Hornbeam yamadori

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Hornbeam yamadori

Post  Thomas Urban on Sat Jan 21, 2017 8:47 am

Here is a Carpinus Betulus of mine that I dug up two years ago and completely styled it for the first time with the growth I had.

When I first dug up the stump.


First year of growth and I hollowed out the existing wounds a bit. I think the 'shari' was created by forest servicemen as they were cleaning the area maybe.


2nd year of growth









My favorite front. I still need to do a bit of carving with the wounds and also the entire former trunk needs to go but I unfortunately don't have a power tool suitable for this and it takes ages with a dremel. Hoping to have a workshop in the spring with a friend who has these tools.
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Re: Hornbeam yamadori

Post  Richard S on Sat Jan 21, 2017 9:52 am

Very nice material that's progressing well. I like Hornbeam, they grow enthusiastically and predictably and they also ramify well. Yours has a nice movement to it.

I know what you mean about it taking ages to carve with a Dremel though, very tough wood!

Out of interest how tall is it?

Also you appear to have some more! Want to share them?

Regards

Richard
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Re: Hornbeam yamadori

Post  Thomas Urban on Sat Jan 21, 2017 10:51 am

Thanks Richard. Yes, Hornbeams grow great, almost like a weed and I also enjoy how the growth is predictable, but I found they only respond so if their roots are great as well. I'm looking forward to a power tool that can make some dents in this hardwood Smile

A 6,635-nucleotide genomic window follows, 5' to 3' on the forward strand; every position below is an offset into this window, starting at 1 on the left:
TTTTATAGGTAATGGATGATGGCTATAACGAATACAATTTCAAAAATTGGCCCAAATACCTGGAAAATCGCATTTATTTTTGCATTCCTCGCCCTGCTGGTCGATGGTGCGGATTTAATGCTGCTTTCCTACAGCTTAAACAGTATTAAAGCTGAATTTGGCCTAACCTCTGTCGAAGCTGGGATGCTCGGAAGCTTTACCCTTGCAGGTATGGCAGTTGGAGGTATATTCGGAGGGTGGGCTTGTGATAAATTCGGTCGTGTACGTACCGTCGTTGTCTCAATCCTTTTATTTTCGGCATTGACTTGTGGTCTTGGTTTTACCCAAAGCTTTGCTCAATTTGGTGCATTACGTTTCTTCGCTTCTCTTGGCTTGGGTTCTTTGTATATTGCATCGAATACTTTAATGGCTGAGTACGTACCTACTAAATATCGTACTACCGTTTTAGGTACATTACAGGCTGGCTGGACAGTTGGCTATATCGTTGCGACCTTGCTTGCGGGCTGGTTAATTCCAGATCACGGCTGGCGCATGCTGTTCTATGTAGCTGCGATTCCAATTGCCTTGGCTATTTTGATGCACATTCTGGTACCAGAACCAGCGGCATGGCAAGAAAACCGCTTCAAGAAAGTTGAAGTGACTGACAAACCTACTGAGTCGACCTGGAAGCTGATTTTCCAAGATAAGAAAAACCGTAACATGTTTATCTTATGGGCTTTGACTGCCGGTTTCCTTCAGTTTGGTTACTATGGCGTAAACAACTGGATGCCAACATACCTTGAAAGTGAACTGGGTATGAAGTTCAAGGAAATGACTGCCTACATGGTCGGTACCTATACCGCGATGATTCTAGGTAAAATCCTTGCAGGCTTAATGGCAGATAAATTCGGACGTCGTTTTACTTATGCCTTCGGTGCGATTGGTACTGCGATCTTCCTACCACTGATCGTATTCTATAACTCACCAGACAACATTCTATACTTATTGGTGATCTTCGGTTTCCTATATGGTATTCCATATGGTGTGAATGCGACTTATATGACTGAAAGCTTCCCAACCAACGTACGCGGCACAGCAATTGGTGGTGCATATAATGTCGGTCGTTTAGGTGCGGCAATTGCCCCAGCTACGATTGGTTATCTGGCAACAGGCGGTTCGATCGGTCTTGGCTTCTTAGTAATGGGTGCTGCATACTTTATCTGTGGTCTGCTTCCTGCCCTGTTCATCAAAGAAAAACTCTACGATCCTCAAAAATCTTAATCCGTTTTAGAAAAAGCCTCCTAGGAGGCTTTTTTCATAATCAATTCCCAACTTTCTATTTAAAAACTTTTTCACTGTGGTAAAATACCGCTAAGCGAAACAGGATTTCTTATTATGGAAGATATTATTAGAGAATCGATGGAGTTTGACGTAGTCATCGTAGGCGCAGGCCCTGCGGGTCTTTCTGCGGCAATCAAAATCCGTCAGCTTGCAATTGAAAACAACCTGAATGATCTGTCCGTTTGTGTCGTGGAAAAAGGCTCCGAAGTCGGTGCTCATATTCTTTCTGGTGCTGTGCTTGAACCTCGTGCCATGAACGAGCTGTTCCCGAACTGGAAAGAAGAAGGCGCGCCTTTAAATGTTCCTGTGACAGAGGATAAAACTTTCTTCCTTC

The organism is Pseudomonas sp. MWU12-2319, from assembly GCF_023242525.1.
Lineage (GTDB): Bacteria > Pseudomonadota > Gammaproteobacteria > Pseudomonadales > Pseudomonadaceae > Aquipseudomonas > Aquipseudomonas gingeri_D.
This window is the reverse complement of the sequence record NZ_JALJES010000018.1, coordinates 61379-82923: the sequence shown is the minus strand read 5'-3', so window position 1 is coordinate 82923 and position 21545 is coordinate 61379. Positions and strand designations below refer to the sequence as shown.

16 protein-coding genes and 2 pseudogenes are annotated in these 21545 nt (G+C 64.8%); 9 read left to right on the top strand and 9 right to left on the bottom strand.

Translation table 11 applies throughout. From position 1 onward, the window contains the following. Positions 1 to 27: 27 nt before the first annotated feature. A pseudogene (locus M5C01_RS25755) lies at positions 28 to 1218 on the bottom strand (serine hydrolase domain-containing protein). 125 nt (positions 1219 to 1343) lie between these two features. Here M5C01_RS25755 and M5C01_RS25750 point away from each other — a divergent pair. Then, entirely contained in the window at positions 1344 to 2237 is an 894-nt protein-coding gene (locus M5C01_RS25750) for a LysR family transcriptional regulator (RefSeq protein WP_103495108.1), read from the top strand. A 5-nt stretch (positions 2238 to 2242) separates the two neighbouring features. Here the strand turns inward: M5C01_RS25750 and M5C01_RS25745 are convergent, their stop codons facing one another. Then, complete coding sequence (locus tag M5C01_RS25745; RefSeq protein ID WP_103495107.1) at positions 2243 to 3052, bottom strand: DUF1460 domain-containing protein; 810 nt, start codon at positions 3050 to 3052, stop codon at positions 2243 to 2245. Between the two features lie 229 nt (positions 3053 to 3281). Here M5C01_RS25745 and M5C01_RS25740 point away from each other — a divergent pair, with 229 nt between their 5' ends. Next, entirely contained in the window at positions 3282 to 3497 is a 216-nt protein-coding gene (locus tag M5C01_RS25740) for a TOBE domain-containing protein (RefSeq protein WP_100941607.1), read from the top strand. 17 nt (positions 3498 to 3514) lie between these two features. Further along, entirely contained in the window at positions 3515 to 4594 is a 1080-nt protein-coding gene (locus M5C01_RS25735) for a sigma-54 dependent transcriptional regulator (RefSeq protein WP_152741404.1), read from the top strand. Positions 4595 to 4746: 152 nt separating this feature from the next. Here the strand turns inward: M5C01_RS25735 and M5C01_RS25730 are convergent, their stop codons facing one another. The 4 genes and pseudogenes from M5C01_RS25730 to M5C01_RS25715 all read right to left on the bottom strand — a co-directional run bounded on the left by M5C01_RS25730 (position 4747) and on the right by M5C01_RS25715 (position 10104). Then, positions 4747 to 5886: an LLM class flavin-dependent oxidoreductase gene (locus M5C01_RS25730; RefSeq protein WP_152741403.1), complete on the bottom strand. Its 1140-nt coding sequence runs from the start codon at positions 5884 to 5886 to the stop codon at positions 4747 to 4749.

The size, I never actually measured it, I would say between 30-40cm.

And regarding the other hornbeams, I think that's what you're referring to, my first yamadori didn't make it. I think this was due to not enough roots during collection. I was very bummed. I have another small one that I will post at some point.
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Re: Hornbeam yamadori

Post  BobbyLane on Sat Jan 21, 2017 3:09 pm

Did you ever see the WP oak, maybe something to aspire to.



i dont think you need to carve out the entire trunk as you say, but maybe just make a thin channel with a drill bit on a dremel to join up the two Uro, however i think the hollows look fine as they are.

also, the right 'bits' on a dremel would make light work of that trunk, on high speed....I use these on the dremel, if not using a makita

2017-01-21_03-07-41 by Bobby Lane, on Flickr

Termite roto ball, termite rota saw, drill bit all from kaizen but im sure there variations that do the same job closer to home. the other bit is a nibbler, sold here http://bonsainibbler.co.uk/
does the same job as the terrier from kaizen, the kaizen terrier is also available for the dremel now. Cool
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Re: Hornbeam yamadori

Post  Thomas Urban on Sun Jan 22, 2017 9:01 am

Hey Bobby I have stared at Walter's trees for hours and then after a pause I would come back and stare some more, this Robur being one of those trees so thanks for using this one as an example of what could be done. I may make some channel to connect the two 'uros' or wounds but mainly I want to make it look as natural as possible.

Good to see that the termite rotor ball works for you as I was considering that one. I think If i had the carbide tool from nibbler and the termite ball it would be enough for my material for now. Thanks for the link!
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Re: Hornbeam yamadori

Post  kevin stoeveken on Mon Jan 23, 2017 6:29 pm

another great start tommy !

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Re: Hornbeam yamadori

Post  AlainK on Mon Jan 23, 2017 7:02 pm

Very good start, Tomek Wink

But it seems the tree is attacked by insects and fungus